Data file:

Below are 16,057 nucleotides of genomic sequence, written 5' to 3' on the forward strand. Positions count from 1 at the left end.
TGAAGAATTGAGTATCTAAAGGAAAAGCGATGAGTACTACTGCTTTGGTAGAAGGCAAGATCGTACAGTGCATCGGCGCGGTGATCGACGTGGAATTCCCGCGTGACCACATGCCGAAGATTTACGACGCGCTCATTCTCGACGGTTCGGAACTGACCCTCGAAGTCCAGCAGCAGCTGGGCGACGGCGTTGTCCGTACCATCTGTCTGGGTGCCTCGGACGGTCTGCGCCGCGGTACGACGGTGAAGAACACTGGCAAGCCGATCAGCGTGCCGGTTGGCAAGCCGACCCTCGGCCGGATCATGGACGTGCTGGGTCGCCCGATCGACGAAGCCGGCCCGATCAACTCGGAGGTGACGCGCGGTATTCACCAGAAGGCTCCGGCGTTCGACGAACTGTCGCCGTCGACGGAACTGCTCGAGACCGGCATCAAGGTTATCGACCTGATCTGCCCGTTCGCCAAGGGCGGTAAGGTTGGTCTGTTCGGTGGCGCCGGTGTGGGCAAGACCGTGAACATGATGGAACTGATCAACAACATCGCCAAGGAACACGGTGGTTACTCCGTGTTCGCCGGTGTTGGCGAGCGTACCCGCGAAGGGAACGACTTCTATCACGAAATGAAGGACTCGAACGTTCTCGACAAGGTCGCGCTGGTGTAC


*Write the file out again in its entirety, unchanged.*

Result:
Below are 16,057 nucleotides of genomic sequence, written 5' to 3' on the forward strand. Positions count from 1 at the left end.
TGAAGAATTGAGTATCTAAAGGAAAAGCGATGAGTACTACTGCTTTGGTAGAAGGCAAGATCGTACAGTGCATCGGCGCGGTGATCGACGTGGAATTCCCGCGTGACCACATGCCGAAGATTTACGACGCGCTCATTCTCGACGGTTCGGAACTGACCCTCGAAGTCCAGCAGCAGCTGGGCGACGGCGTTGTCCGTACCATCTGTCTGGGTGCCTCGGACGGTCTGCGCCGCGGTACGACGGTGAAGAACACTGGCAAGCCGATCAGCGTGCCGGTTGGCAAGCCGACCCTCGGCCGGATCATGGACGTGCTGGGTCGCCCGATCGACGAAGCCGGCCCGATCAACTCGGAGGTGACGCGCGGTATTCACCAGAAGGCTCCGGCGTTCGACGAACTGTCGCCGTCGACGGAACTGCTCGAGACCGGCATCAAGGTTATCGACCTGATCTGCCCGTTCGCCAAGGGCGGTAAGGTTGGTCTGTTCGGTGGCGCCGGTGTGGGCAAGACCGTGAACATGATGGAACTGATCAACAACATCGCCAAGGAACACGGTGGTTACTCCGTGTTCGCCGGTGTTGGCGAGCGTACCCGCGAAGGGAACGACTTCTATCACGAAATGAAGGACTCGAACGTTCTCGACAAGGTCGCGCTGGTGTAC